With a case rate per 100,000 residents of 355.81, Fairfax County’s community COVID-19 level is still “medium,” per the Centers for Disease Control and Prevention. There have been 7.7 new Covid-related hospital admissions per 100,000 residents over the past week, and 3% of staffed, inpatient beds are being used by people with the disease.
According to the county health department, 993,197 Fairfax Health District residents, or 83.9% of the population, have received at least one Covid vaccine dose, including:
- 92.6% of people 18 and older
- 98.7% of 16-17 year olds
- 94.6% of 12-15 year olds
- 59.97% of 5-11 year olds
The district has 904,487 fully vaccinated residents, who constitute 76.4% of the population. That includes 84.6% of adults.
According to the VDH, 512,434 Fairfax County residents, or 44.5%, have gotten a third or booster dose, including 54% of adults and 35.5% of adolescents aged 12-17.
Neither the county nor the state health department lists data for how many kids aged 5 to 11 have gotten a booster now that they’re eligible.
More than half of the school-aged kids in Fairfax County — 53.6%, to be precise — are now fully vaccinated against COVID-19.
That means more than 57,000 Fairfax Health District residents aged 5 to 11 have gotten both shots of the Pfizer-BioNTech vaccine since they became eligible for it in early November, according to the Fairfax County Health Department.
The FCHD confirmed on Friday (May 20) that booster shots are now available for that age group after a Centers for Disease Control and Prevention advisory committee issued a recommendation the previous day.
Kids are eligible for the booster once at least five months have passed since they took the original two-dose regimen, which is the case for most fully vaccinated kids in the district, the county health department says.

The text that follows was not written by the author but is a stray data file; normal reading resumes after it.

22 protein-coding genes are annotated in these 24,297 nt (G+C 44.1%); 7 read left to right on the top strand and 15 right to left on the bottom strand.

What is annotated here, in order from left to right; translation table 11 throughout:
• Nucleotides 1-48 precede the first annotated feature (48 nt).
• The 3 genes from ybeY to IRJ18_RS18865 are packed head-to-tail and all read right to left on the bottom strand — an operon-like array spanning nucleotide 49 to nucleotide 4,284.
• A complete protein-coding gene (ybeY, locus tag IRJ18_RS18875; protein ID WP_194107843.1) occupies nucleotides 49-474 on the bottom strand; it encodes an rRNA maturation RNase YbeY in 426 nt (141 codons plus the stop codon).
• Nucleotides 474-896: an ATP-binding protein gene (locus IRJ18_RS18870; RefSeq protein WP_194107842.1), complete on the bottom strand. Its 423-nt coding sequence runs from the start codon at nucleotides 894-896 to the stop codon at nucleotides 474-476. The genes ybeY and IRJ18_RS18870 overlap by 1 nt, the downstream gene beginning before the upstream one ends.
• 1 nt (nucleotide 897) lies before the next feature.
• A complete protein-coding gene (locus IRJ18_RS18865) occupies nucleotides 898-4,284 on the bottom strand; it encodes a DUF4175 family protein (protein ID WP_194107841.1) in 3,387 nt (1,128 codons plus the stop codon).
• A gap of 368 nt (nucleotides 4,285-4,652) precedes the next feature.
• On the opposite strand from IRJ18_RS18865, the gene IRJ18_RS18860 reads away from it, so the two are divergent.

“Data showed that side effects from a booster dose for children aged 5-11 years were similar to those seen after the primary series,” the FCHD said. “They were generally mild and could include pain at the injection site, fatigue and headache.”
In general, vaccination demand has leveled out since February, though the nationwide campaign could get another jolt if a vaccine for kids under 5 is finally authorized this summer.
In the Fairfax Health District, which includes the cities of Fairfax and Falls Church, 992,580 residents have gotten at least one vaccine dose. That is 83.9% of the population, including:
- 92.6% of people aged 18 and older
- 98.7% of 16-17 year olds
- 94.6% of 12-15 year olds
- 59.8% of 5-11 year olds
903,645 residents — 76.4% of the population — are fully vaccinated, including 84.5% of adults.
According to the Virginia Department of Health, 507,835 county residents, or 44.1%, have gotten a booster shot, including 53.8% of adults and 35% of adolescents aged 12-17.
As the number of COVID-19 cases continues to increase in our community, testing remains critical to stop community transmission.
❗❗ Testing is important as prevention because those who are positive should stay home and away from others.
— Fairfax County Government 🇺🇸 🌻 (@fairfaxcounty) May 23, 2022
The FCHD has emphasized the importance of vaccinations and testing for combatting COVID-19, as other protocols like masking and social distancing have largely fallen away, despite an ongoing surge in cases.
The Fairfax Health District’s 17% positivity rate as of May 19 is the highest it has been since Jan. 25.
After recording more than 700 new cases twice last week, the first time daily case counts have reached that level since late January, the Fairfax Health District is averaging 586.7 cases per day for the past week, according to VDH data.
That remains well under the pandemic’s all-time peak of 2,590 cases on Jan. 13, but it’s seven times the number of cases seen in March, when the seven-day average reached a low for the year of 77.1 cases on March 22.
Hospitalizations have ticked up again, as an estimated 79 new COVID-19 patients were admitted last week through Friday, a 60.5% increase over the previous week, according to the CDC. That amounts to 6.9 new hospital admissions per 100,000 residents, and 2.9% of staffed inpatient beds are currently being used by people with Covid.